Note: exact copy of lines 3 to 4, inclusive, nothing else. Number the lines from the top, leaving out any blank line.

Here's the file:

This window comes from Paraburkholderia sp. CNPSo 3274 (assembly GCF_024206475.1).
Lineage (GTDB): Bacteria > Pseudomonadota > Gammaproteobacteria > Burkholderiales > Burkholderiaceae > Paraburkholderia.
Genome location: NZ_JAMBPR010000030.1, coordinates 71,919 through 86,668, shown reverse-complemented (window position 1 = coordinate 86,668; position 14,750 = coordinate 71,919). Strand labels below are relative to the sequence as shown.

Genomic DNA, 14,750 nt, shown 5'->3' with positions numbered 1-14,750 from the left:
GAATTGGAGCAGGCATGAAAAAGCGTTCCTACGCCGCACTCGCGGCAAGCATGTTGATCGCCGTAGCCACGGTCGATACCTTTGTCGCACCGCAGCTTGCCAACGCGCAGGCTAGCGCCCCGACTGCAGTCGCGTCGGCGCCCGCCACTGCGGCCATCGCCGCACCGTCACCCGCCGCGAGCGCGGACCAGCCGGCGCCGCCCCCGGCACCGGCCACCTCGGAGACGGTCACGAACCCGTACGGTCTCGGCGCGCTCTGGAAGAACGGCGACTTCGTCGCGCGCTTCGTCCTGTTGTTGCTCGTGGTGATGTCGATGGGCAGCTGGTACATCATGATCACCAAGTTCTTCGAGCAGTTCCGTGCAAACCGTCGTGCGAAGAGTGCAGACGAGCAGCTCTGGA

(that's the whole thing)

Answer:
Genome location: NZ_JAMBPR010000030.1, coordinates 71,919 through 86,668, shown reverse-complemented (window position 1 = coordinate 86,668; position 14,750 = coordinate 71,919). Strand labels below are relative to the sequence as shown.

Genomic DNA, 14,750 nt, shown 5'->3' with positions numbered 1-14,750 from the left: